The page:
z6_esb

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Re: Case Study - Early 30s with barely stubble needs investing driection
« Reply #2 on: June 16, 2016, 06:18:03 AM »
I'll leave the US tax issues to others.

I'm wondering whether asking about your finances is a proxy for asking what you should be doing with your lives?  Because you sound like two pretty sorted individuals, with great income, only mortgage and car debt and significant savings.  You say that you don't want to be tied to the office, but what ideas do you have about what to do instead?  You might start looking outside the boxes of your upbringings and educations for an answer, if you don't have one already.

Your expenses are not at all mustachian, with an expensive house, extraordinarily expensive cars and high other living expenses - while still being comfortably within your income.  Diagnosis: hedonic adaptation.  Which brings us back to: what do you want to do with your lives, other than live in this very comfortable bubble? 

If you want to FIRE, the biggest thing you can do is bring your current expenditures down.  You currently have a net worth, including your house equity and excluding car debt, of $516k, which at 4% gives you a potential unearned annual income of $20k.  There are people here who have retired on that.  You list your living expenses as $70k per annum, which at 4% would require a net worth of $1.75m.  How long will it take you to accumulate the extra $1.23m that you need?  On the other hand, what could you cut your living expenses down to, what would be 25 times that figure and when could you get to that figure?

Thanks for your reply, I appreciate it. <---Placeholder until I got some time

"I'm wondering whether asking about your finances is a proxy for asking what you should be doing with your lives?  Because you sound like two pretty sorted individuals, with great income, only mortgage and car debt and significant savings.  You say that you don't want to be tied to the office, but what ideas do you have about what to do instead?  You might start looking outside the boxes of your upbringings and educations for an answer, if you don't have one already."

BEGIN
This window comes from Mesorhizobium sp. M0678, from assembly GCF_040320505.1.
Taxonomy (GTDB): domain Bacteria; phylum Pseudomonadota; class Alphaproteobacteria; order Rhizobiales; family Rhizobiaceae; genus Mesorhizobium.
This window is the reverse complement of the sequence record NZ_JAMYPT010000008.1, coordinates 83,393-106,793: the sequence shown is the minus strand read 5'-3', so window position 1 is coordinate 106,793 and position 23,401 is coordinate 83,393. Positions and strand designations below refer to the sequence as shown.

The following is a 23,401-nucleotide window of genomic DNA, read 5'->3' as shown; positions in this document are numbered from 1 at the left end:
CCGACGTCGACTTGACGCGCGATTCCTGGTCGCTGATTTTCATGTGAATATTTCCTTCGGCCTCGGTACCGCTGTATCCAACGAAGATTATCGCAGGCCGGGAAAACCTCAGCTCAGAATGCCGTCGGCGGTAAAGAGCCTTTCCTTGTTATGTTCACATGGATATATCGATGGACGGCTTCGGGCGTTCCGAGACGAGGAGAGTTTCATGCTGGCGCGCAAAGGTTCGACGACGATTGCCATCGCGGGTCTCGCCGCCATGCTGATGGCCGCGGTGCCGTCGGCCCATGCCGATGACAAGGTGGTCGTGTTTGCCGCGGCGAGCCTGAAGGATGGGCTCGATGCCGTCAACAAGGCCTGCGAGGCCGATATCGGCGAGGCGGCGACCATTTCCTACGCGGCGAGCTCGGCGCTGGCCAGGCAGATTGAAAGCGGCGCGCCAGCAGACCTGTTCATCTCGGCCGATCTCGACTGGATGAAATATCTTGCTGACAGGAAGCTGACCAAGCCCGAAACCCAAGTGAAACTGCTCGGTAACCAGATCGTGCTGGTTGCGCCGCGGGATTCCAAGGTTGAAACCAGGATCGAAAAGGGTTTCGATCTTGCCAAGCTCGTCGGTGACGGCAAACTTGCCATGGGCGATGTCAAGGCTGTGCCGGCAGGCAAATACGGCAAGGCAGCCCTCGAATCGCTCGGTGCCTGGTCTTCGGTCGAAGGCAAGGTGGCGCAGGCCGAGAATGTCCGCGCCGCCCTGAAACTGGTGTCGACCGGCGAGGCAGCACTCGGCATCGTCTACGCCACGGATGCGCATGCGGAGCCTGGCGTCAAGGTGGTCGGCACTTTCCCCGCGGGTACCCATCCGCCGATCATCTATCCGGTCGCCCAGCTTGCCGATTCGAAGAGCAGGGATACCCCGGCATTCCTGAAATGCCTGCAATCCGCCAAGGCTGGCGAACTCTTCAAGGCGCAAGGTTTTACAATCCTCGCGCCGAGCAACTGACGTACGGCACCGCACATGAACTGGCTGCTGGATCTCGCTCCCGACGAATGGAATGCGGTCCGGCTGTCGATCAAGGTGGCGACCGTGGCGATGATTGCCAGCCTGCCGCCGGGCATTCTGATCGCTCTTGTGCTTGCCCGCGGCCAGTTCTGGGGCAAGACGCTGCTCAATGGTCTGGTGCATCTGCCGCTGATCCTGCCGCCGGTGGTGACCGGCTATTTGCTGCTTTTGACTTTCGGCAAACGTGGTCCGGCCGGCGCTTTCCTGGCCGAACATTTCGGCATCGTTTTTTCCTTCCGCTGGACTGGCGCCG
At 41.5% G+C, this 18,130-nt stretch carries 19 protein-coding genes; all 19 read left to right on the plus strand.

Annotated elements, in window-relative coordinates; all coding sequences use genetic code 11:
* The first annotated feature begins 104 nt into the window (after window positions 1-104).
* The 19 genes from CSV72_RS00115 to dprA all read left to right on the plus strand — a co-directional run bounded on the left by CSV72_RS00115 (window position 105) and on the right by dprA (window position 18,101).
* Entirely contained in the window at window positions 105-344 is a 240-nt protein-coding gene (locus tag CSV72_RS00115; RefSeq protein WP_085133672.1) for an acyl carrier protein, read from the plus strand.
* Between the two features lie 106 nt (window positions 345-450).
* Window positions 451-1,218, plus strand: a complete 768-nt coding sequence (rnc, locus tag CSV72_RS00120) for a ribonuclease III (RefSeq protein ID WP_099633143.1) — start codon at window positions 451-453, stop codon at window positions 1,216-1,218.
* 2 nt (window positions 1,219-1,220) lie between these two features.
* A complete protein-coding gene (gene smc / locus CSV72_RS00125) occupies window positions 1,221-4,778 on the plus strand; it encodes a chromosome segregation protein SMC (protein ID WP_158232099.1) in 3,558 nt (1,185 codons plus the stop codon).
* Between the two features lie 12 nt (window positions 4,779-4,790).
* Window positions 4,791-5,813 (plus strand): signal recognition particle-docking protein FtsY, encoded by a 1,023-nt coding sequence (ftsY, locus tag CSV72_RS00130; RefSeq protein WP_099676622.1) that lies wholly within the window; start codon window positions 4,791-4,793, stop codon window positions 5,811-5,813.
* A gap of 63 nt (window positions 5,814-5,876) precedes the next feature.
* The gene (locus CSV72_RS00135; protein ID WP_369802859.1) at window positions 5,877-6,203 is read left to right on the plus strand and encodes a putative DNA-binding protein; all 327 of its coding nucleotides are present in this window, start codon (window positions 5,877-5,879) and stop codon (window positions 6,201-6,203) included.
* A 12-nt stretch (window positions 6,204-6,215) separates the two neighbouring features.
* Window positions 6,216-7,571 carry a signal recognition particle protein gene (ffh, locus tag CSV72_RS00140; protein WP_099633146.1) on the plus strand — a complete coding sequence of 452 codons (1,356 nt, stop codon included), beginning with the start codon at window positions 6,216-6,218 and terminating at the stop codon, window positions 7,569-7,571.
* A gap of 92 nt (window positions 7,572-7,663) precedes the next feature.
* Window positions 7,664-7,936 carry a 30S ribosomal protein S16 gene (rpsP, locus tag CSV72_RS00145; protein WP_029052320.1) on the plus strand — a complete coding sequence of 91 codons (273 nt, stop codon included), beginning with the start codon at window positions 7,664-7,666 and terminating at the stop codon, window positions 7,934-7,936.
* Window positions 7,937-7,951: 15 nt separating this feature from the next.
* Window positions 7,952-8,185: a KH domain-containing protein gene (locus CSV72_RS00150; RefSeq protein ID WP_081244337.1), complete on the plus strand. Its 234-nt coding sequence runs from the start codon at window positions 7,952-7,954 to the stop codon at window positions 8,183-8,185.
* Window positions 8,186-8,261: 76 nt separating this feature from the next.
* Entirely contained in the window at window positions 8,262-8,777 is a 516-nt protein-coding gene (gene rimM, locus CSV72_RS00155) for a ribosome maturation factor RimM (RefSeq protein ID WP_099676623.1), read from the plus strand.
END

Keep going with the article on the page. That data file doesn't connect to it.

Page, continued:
We have discussed moving to lower COLA area (Ft Collins, Asheville NC,), renting our house out, and seeing what happens there. 

" Which brings us back to: what do you want to do with your lives, other than live in this very comfortable bubble? "
We want to be able to do what we want without having to depend on $X coming in each month.  I've thought about being a teacher or going back to school learn a trade.  My significant other wants to change fields at least.
« Last Edit: June 16, 2016, 08:43:20 AM by z6_esb »

HappyHoya

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Re: Case Study - Early 30s with barely stubble needs investing driection
« Reply #3 on: June 16, 2016, 07:42:46 AM »
The car and house expenses together seem to be the biggest potential areas for making significant improvement. Do you live in a dense metropolitan area? If not, you should be able to reduce your housing costs. I live in an expensive city so I understand that a reasonable home price is relative, but if you live in a similar place and it would be difficult to reduce your housing costs, you should at least be able to reduce the car expenses. It sounds like you are not attached to your current jobs, which can be a big advantage. If you're really motivated to shorten your time to FI, you have the option to really shake things up and move, if that's what you need to do to reduce one or both of those major expenses. I agree with the PP that it really comes down to what you want out of life. This lifestyle isn't about being a cheapskate, it's about allocating resources to maximize your freedom and happiness. It seems like you have some exciting choices to make and a great opportunity ahead of you!

boarder42

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Re: Case Study - Early 30s with barely stubble needs investing driection
« Reply #4 on: June 16, 2016, 08:28:26 AM »
you cant invest in a tIRA your income is far too high. roth is fine then taxable with rest